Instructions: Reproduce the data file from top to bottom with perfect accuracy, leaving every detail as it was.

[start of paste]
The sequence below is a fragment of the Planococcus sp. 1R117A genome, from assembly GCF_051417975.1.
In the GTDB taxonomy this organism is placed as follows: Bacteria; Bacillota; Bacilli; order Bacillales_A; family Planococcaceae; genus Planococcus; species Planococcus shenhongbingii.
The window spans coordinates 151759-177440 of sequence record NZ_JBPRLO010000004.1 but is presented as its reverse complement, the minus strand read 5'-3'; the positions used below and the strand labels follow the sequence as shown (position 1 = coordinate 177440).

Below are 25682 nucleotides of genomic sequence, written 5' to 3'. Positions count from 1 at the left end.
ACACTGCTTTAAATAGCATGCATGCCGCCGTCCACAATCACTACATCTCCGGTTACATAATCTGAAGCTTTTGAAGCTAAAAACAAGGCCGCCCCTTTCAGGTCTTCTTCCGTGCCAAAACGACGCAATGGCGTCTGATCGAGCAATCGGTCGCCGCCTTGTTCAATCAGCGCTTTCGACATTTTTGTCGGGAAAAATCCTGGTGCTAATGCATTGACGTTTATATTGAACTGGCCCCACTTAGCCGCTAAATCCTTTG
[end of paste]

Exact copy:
The sequence below is a fragment of the Planococcus sp. 1R117A genome, from assembly GCF_051417975.1.
In the GTDB taxonomy this organism is placed as follows: Bacteria; Bacillota; Bacilli; order Bacillales_A; family Planococcaceae; genus Planococcus; species Planococcus shenhongbingii.
The window spans coordinates 151759-177440 of sequence record NZ_JBPRLO010000004.1 but is presented as its reverse complement, the minus strand read 5'-3'; the positions used below and the strand labels follow the sequence as shown (position 1 = coordinate 177440).

Below are 25682 nucleotides of genomic sequence, written 5' to 3'. Positions count from 1 at the left end.
ACACTGCTTTAAATAGCATGCATGCCGCCGTCCACAATCACTACATCTCCGGTTACATAATCTGAAGCTTTTGAAGCTAAAAACAAGGCCGCCCCTTTCAGGTCTTCTTCCGTGCCAAAACGACGCAATGGCGTCTGATCGAGCAATCGGTCGCCGCCTTGTTCAATCAGCGCTTTCGACATTTTTGTCGGGAAAAATCCTGGTGCTAATGCATTGACGTTTATATTGAACTGGCCCCACTTAGCCGCTAAATCCTTTG